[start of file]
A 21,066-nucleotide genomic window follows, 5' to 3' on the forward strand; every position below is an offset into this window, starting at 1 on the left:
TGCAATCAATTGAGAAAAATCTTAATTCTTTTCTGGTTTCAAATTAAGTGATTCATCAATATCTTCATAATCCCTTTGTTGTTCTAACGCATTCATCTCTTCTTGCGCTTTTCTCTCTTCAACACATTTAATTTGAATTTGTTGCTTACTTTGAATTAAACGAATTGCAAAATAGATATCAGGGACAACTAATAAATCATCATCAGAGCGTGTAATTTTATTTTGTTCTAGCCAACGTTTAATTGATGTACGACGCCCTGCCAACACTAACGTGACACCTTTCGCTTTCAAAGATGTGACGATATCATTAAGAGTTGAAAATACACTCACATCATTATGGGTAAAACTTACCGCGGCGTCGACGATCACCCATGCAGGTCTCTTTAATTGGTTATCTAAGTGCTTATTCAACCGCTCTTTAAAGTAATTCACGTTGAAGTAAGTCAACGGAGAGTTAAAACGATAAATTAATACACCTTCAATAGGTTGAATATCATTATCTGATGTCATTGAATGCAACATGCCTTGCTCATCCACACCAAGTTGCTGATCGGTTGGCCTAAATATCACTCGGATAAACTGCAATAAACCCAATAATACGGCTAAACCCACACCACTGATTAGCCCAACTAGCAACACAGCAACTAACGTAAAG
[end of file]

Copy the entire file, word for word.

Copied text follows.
A 21,066-nucleotide genomic window follows, 5' to 3' on the forward strand; every position below is an offset into this window, starting at 1 on the left:
TGCAATCAATTGAGAAAAATCTTAATTCTTTTCTGGTTTCAAATTAAGTGATTCATCAATATCTTCATAATCCCTTTGTTGTTCTAACGCATTCATCTCTTCTTGCGCTTTTCTCTCTTCAACACATTTAATTTGAATTTGTTGCTTACTTTGAATTAAACGAATTGCAAAATAGATATCAGGGACAACTAATAAATCATCATCAGAGCGTGTAATTTTATTTTGTTCTAGCCAACGTTTAATTGATGTACGACGCCCTGCCAACACTAACGTGACACCTTTCGCTTTCAAAGATGTGACGATATCATTAAGAGTTGAAAATACACTCACATCATTATGGGTAAAACTTACCGCGGCGTCGACGATCACCCATGCAGGTCTCTTTAATTGGTTATCTAAGTGCTTATTCAACCGCTCTTTAAAGTAATTCACGTTGAAGTAAGTCAACGGAGAGTTAAAACGATAAATTAATACACCTTCAATAGGTTGAATATCATTATCTGATGTCATTGAATGCAACATGCCTTGCTCATCCACACCAAGTTGCTGATCGGTTGGCCTAAATATCACTCGGATAAACTGCAATAAACCCAATAATACGGCTAAACCCACACCACTGATTAGCCCAACTAGCAACACAGCAACTAACGTAAAG